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Paternity Fraud

06 Feb 2008, 21:18 by Rebecca Fitton-Brown


Labels: barristers, legal-profession, paternity-fraud

FLR 2007 2 FLR 1051 has just reported the case of A v. B (Damages: Paternity) which was decided by Sir John Blofeld in the QBD in April last year.

B had told A that he was the father of her child Y and for a number of years he paid for family outings and items for the child including such things as nursery fees.

After the parties separated a DNA test showed A was not the father and he successfully sued B for damages for deceit. This is a claim almost unknown, certainly before P v. B (Paternity: Damages for Deceit) 2001 I FLR 1041 and the Judge also looked at a 2006 Australian case and some American cases.

First point to note is that B did not know athat A was not the father but she had sex once with a stranger during the relevant month (as well as three times with A) so she knew there was a chance he was not but shut her eyes to it and when he queried paternity she assured him there had not been anyone else.

The Judge’s reasoning on the damages is hard to follow. He awarded £7,500 general damages for distress which is understandable. The claim for special damages, however, fell under two main heads: holidays, restaurant meals and so on which the family took together, and the child’s expenses such as nappies, cot, nursery fees etc.

The Judge allowed half the first category (£14,900) and none of the second. He allowed half the first category (only half because of the benefit A himself had derived – his counsel made this concession in argument) because those were unnecessary luxuries and because they would not have been of particular benefit to a small child, more to the adults who happen to take the child with them.

Why should either reason make these expenses recoverable?

These are the sort of things a man might happily pay for when there are children he knows are not his or no children at all. What is the relevance of mother enjoying them more than the child, or of them being luxuries not necessities?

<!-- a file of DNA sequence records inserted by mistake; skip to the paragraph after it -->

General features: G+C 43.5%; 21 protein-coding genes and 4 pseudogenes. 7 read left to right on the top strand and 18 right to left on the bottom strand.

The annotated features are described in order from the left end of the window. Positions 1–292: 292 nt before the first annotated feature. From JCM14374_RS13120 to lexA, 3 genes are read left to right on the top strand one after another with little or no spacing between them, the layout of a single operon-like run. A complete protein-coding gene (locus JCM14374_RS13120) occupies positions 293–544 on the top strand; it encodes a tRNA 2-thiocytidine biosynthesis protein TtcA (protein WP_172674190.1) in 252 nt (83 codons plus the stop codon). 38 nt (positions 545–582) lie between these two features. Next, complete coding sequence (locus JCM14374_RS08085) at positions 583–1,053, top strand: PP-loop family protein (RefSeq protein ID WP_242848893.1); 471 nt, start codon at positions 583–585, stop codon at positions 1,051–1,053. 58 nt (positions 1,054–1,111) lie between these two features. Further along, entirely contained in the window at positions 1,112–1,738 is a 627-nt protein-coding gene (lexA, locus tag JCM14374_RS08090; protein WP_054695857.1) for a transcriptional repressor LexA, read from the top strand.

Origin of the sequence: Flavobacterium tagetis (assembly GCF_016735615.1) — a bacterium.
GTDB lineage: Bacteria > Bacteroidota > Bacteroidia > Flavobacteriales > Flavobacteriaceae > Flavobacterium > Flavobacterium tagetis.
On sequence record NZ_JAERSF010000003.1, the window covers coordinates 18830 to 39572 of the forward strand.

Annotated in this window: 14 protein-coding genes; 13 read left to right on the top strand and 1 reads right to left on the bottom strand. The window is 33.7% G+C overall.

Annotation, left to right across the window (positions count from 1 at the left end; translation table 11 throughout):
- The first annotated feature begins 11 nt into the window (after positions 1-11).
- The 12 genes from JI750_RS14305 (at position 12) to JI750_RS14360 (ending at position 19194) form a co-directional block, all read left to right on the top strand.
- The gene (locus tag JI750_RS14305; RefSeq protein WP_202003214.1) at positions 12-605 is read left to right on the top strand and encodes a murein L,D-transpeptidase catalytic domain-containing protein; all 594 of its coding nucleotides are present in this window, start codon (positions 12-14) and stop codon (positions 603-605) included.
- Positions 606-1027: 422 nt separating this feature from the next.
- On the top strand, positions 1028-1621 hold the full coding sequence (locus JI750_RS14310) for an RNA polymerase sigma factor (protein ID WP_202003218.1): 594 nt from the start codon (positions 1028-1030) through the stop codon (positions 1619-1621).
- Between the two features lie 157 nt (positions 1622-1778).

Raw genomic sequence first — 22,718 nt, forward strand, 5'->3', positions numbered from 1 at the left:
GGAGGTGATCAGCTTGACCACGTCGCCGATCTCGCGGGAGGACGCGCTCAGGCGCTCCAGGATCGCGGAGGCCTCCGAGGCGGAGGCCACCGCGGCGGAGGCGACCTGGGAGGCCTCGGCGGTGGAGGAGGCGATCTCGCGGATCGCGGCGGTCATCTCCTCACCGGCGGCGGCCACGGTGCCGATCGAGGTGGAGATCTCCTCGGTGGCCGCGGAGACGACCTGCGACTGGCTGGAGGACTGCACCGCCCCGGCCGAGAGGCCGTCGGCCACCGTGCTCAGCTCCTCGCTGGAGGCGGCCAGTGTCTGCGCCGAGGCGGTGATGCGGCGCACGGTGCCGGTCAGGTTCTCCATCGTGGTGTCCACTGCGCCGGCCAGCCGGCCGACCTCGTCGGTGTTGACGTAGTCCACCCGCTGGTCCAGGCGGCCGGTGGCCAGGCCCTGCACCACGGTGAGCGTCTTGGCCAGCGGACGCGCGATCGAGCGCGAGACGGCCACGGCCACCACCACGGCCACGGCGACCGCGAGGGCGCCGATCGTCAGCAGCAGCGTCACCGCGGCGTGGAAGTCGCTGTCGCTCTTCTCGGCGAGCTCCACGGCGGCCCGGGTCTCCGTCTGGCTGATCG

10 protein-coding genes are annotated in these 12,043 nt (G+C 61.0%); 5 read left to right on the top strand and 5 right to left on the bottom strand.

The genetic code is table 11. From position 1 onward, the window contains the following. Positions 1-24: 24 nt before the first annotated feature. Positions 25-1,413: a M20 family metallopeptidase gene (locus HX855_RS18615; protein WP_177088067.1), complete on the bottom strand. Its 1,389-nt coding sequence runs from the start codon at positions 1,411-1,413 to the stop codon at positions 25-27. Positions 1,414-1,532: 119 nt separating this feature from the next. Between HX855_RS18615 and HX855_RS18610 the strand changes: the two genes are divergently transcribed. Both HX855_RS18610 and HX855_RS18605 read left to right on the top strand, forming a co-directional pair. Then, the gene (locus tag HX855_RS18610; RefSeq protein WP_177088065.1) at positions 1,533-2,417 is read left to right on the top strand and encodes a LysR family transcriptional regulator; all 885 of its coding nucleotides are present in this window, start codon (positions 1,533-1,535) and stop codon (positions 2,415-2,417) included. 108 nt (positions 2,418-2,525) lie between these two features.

Either way the money has gone and the only question is whether it is as a direct result of the fraud. Surely it is more difficult to say that it was solely a result of the fraud precisely for the reasons that that the adults enjoy these things and they are not necessities.

He allowed none of the second type of expense because – following failed sterilisation cases – public policy dictates that the law must take the birth of a healthy baby to be a blessing not a detriment and the advantages and detriments of parenthood are inextricably linked together. Here A had enormously enjoyed his relationship with Y until the “bombshell” but even if he had never seen the child, so the Judge’s reasoning goes, he could not have recovered those expenses.

Can this be right? These are surely the expenses a man would not be expected to pay for a child who is not his. Are not the above all the expenses A would never have paid if he had known the truth? And never mind pieties about the value of a healthy baby; it is no actual real benefit to someone who is not related to it and (as was the case here by the time of trial) never even sees it. In fact, as the general damages acknowledged, A had been caused immense pain by the matter. The general damages were fixed by reference to – though less than – cases on bereavement.

Finally, the Judge thought that anxiety at the prospect of opening the floodgates to similar claims had been overstated. I would have thought there could be a lot of such claims, and people may only be deterred, if at all, by the strange damages position.   

Written by Rebecca Fitton-Brown, Barrister at New Walk Chambers, specialising in Family Law.    


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